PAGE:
Canada: The Story of Us (As Told by Canadian Celebrities)

CBC TV has recently begun airing a new documentary called Canada: The Story of Us. It starts out with a medium close-up of Prime Minister Justin Trudeau's face talking about co-operation and acceptance, again, followed by majestic forests and CGI geese flying north. There's a lot of water, mountains and trees - many, many trees. Then, something odd happens. One doesn't expect anything but the official line here, especially since the film was introduced by the PM himself, so we're thinking this doc isn't going to be controversial. Fine. Then it happens, a medium close-up of Sook-Yin Lee appears, dark eyes, nice smile, and she talks about Canada. Then, it hits me: Why is Sook-Yin Lee telling me this? She has no personal connection to the information at all. Essentially, a celebrity is teaching me history?  A Story about Us as Told by Celebrities. Not cool at all.

Canada will be turning 150 years old this July 1st. As John Doyle from the Globe and Mail suggests, that's not a lot of years compared to whom we're sharing the world with.  We're a nation of immigrants and that's why we've become so powerful in regional markets and abroad. However, it's also important to pay respect to the pillars that founded the nation - aboriginals, French, English and beavers. It's an epic battle over the fur trade, that's right, our country got its start in the fashion industry in Europe.

Back to Sook-Yin Lee. I remember Sook-Yin Lee from when she hosted at MuchMusic. She was cool, hip and pleasing to look at. We all loved her. She's had an interesting career and has reincarnated as a CBC radio host. Now, back to the documentary. To be honest and real, she didn't have much a speaking role, maybe a half minute, but, in truth, I was alluding to the technique used by CBC to tell Canada's story. I like Sook-Yin Lee, but don't want her telling our history. Sorry Sook-Yin. It's nothing personal. Take a look at the title. Us. This technique, at least so far, involves using arts industry professionals with okay production values to spell out the Canadian narrative. Word. Combine the narration of the film, followed by okay productions values and snippets from industry professionals,  and one could snarkily describe Canada: The Story of Us in these four lettered words: Drunk History Without Alcohol.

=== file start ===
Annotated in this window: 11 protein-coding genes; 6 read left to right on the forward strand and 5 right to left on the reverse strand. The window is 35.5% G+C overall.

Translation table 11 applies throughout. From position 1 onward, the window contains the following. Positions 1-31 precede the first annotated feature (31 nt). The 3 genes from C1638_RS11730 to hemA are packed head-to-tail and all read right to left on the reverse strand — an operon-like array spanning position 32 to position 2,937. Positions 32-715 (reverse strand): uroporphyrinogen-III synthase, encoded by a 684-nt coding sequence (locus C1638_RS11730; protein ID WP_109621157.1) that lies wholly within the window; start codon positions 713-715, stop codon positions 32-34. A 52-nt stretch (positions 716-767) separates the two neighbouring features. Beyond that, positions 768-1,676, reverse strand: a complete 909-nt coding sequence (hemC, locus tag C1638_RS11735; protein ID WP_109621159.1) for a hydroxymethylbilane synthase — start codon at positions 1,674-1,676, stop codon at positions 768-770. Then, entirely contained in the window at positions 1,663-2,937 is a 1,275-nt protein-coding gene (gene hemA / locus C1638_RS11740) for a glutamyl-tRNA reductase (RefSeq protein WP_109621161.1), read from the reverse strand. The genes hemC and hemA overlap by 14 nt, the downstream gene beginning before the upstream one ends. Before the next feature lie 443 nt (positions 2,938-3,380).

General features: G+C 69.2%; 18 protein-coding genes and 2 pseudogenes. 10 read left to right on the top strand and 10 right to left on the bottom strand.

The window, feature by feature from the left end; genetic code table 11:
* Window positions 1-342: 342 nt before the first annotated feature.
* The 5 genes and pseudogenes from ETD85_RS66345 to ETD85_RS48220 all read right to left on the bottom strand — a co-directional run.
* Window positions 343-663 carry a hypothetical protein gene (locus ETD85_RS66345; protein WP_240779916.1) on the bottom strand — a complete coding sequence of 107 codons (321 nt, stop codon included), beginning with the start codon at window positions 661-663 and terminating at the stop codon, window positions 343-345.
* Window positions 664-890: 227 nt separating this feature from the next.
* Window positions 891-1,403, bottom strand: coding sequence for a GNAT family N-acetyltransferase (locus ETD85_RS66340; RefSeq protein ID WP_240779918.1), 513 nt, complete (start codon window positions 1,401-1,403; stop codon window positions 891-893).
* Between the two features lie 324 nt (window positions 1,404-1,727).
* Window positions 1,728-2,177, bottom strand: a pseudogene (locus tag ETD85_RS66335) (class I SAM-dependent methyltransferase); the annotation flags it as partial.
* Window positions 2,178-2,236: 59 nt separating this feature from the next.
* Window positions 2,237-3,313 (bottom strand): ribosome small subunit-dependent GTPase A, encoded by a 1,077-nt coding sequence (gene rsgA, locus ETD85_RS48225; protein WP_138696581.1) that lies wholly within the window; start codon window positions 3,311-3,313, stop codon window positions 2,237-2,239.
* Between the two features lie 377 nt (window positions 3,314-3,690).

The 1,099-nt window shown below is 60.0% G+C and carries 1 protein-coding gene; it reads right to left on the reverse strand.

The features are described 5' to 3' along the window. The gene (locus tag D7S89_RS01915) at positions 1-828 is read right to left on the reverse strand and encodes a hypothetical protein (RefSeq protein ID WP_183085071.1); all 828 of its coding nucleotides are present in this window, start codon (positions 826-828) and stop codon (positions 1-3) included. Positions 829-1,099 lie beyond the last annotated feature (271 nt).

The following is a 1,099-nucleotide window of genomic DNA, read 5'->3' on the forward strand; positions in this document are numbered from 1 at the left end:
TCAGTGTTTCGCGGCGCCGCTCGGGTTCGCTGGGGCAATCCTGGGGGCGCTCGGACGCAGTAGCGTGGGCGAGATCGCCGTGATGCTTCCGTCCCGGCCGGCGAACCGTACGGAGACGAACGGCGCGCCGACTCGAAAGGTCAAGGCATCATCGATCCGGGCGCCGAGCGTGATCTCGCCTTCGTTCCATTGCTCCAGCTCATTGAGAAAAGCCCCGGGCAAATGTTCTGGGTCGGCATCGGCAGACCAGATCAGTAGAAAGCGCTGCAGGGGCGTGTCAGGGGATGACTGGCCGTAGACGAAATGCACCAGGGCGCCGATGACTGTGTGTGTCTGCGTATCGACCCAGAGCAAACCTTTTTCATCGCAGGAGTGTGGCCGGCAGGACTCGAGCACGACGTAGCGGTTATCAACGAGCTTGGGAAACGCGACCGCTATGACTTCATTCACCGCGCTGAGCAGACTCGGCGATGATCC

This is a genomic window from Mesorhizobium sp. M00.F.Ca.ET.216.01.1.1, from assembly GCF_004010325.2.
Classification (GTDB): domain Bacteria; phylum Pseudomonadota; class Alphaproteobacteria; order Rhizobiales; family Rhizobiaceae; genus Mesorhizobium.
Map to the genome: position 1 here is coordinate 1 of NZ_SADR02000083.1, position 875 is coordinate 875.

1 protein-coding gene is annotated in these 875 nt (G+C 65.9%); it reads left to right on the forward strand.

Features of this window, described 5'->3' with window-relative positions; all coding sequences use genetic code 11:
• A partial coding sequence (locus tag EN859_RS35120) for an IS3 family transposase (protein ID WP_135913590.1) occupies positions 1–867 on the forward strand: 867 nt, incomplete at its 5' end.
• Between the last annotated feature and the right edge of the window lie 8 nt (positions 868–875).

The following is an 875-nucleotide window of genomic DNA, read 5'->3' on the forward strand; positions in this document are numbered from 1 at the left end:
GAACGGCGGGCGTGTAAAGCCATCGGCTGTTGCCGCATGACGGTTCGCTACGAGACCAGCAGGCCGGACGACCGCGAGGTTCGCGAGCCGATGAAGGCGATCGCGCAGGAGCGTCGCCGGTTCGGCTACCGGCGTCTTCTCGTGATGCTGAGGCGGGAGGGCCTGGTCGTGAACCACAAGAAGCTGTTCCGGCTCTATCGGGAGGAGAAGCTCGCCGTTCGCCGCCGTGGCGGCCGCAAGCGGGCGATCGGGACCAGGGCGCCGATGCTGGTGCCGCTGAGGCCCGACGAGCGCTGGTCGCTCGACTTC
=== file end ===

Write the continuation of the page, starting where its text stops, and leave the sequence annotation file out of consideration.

The Fur Trade Fed Us
So, along with Sook-Yin Lee, be ready for the likes of Christopher Plummer, Paul Gross and Adrienne Clarkson, all big shots in the industry, well-deserved, as they have sincerely accomplished wonders in their field and left us with lasting works to please. But, that's not important because it's a story of us. The plummers, doctors, lawyers, mom and dads, cashiers - the real people which is where the real story comes from.

But it's more than that. For this story to work, it needs to transport ordinary Canadians into action that happened, well, a hundred and fifty years ago and beyond. Is that possible? I have to admit, when I read about the fur trade, I don't think about entrepreneurialism and innovation which is what they alluded to in the doc. Wrong group. I usually think about economic systems in the world back then. We can't get into details, just broad strokes, but that might have been a good time for a Dragon's Den character to show up, not an ordinary person, but a show about them at least.

It's hard to know who could transport ordinary Canadians into the story, but the people they've chosen aren't a good fit. This story is about us, so who among us, can help us understand the true north ordinary experience of Canada from today and yesterday?

 Why don't you take the train?

  Canada: The Story about Us (as Told by Canadian Celebrities)
Written by Michael Falcone

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